slipping around. Cut a cardboard form the size of the OD of the bottom mast
          section, and filled it full of cement. Let it set up for about 3 hours, and
          then put the mast into it and bracketed that to my 12 x 20 shed by running 2
          - 2x4's across the gable and affixing that to the shed with 10 screws on
          each side. (Plenty of bite. I at 240lbs can swing from it.) The top of
          the mast had to be extended about 8 feet total, to get 3 feet of it above
          the roof line. I don't plan to raise it any higher, and the windload on the
          mast is minimum in it's current configuration. The reason for selecting the
          shed, over the house, was simple. I already have 2 push up masts with guy
          wires and what not up against the house, and when I load up the amplifier
          and put 800 watts into the antennas close to the house, let's just say that
          my mother in law (Who is Mexican and happens to live here) thinks that God
          is talking to her through the TV and he keeps talking about Whiskey and
          Dancing in the delta. (Whiskey Five Delta Mike Tango) Putting it next to
          the out building moves the antenna 50 feet away from her room.

          Later tonight, I'll raise the antenna up to the top of that mast, and pop it
          on. I will then affix the counterpoise to it, and drop 4 guys (from the 200
          Foot Guy kit I purchased of Gap branding) and that will be it. Since the
          antenna will already be vertical, I think this will end up being a one man
          job. I had a helper, but after lugging cement, and 100 degree heat all day,
          he crapped out on me. (Can't say as I blame him) I went through three
          shirts today myself. (Soaked through with sweat)

          We got a lot done, but it'll probably be tomorrow before we actually fire it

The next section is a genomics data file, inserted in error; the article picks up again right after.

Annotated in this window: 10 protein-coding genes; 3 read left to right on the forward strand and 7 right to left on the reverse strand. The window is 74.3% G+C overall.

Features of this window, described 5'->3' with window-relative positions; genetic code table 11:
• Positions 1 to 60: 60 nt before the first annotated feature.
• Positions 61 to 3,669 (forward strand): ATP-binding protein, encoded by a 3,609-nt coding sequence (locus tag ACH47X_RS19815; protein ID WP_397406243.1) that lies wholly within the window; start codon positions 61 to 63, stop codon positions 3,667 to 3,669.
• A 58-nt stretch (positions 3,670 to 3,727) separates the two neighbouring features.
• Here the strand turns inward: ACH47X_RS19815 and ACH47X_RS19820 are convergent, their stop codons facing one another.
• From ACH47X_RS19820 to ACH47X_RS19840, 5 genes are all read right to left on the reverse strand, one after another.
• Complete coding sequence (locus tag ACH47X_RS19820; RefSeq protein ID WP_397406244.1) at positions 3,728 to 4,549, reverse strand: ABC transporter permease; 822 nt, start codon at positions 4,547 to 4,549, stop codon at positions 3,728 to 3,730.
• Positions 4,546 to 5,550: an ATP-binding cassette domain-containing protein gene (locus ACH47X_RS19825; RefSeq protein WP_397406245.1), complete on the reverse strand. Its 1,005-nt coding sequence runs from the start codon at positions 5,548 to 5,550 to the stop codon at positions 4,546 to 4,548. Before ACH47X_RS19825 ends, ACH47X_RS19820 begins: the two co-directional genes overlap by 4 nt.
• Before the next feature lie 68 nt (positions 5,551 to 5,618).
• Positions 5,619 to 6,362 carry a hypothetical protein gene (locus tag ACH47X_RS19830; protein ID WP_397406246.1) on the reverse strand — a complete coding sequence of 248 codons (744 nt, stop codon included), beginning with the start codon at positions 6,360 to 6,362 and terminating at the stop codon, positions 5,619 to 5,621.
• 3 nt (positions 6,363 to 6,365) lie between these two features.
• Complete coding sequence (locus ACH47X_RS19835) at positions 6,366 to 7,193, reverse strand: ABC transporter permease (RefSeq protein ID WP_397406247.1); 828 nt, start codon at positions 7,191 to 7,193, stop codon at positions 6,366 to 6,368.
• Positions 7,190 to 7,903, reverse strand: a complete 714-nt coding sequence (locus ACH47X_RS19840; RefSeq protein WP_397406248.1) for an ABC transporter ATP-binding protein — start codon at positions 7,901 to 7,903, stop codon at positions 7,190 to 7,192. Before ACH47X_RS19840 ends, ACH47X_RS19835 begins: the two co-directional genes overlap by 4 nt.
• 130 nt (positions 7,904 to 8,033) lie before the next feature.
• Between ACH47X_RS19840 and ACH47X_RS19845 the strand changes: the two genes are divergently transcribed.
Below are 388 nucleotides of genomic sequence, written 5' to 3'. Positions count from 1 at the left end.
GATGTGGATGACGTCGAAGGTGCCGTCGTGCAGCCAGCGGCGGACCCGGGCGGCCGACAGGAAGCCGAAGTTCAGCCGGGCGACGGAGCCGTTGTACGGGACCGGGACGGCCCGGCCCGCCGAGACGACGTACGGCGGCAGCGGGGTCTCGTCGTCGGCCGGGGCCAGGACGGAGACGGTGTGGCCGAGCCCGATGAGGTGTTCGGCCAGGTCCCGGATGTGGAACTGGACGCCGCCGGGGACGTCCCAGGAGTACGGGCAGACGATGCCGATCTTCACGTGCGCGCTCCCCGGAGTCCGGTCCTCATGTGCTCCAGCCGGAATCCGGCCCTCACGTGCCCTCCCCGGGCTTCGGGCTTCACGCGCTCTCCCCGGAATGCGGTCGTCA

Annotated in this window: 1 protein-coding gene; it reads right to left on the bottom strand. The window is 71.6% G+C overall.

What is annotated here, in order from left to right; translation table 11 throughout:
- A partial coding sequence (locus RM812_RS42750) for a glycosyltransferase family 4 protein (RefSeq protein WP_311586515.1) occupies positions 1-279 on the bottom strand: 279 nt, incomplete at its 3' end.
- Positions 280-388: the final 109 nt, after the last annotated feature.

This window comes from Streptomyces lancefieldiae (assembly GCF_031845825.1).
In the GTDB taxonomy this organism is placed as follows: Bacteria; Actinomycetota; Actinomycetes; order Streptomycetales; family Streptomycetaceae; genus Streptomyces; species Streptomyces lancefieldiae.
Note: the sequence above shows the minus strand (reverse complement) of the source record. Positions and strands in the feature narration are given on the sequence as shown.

up.

          _____

          From: GapAntennas@yahoogroups.com [mailto:GapAntennas@yahoogroups.com] On
          Behalf Of David Clark
          Sent: Saturday, July 01, 2006 10:06 AM
          To: GapAntennas@yahoogroups.com
          Subject: Re: [GapAntennas] Titan DX Roof Installation? Was: Voyager Install
          Conundrum

          Hi Dave,

          The Titan is a very fine antenna that avoids wire radials and of course
          offers more choices of available HF bands. The use of guys is always CHEAP
          insurance against structural failure.

          I don't recommend the use of tripods on a roof because of roof damage. The
          decking under the shingles and the trusses (or rafters) used in modern
          construction are often "just enough to get by". Adding bolts through the
          shingles is a potential LEAK.

          One alternative is a telescoping mast and a wall bracket. Masts are
          available in 20, 30, 40 and 50 foot choices from Rohn Dealers. I prefer the
          H50 (50'). I use this model even when only going up to only 25'-30' in
          conjunction with the house bracket system often without mast guys. If being
          used at greater heights, this mast must be guyed. I have anchored these to
          the side walls just below the roof. Just be sure to attach these wall anchor
          devices to something structural such as framing. Minimal guying of the Titan
          using the black guy rope (as sold by GAP) atop such a telescoping mast
          should result in a stable antenna.

          Best Regards,
          David Clark, Ai2A
          Greenwood, IN 46143

          "Dave Tipton, W3DMT" <drdavedfw@yahoo. <mailto:drdavedfw%40yahoo.com> com>
          wrote:
          Ok, so I ended up buying a Titan DX at the last minute. I set out to
          buy a challenger, I swear! But, one of my good friends, whom is one
          of the top DX'ers and Contesters in North Texas explained to me, that
          the Titan would more than adequately meet every need I had for a
          vertical, and that I'd be happier having all the bands in one stick,
          plus with no radials, mounting it somewhere other than the ground
          suddenly becomes a snap.

          So, I picked up a Titan DX and a 200 Foot Guy kit. (Going to most
          likely run one set of guys)

          On Eham, the photo shows the vertical mounted on a Roof Mounted Tripod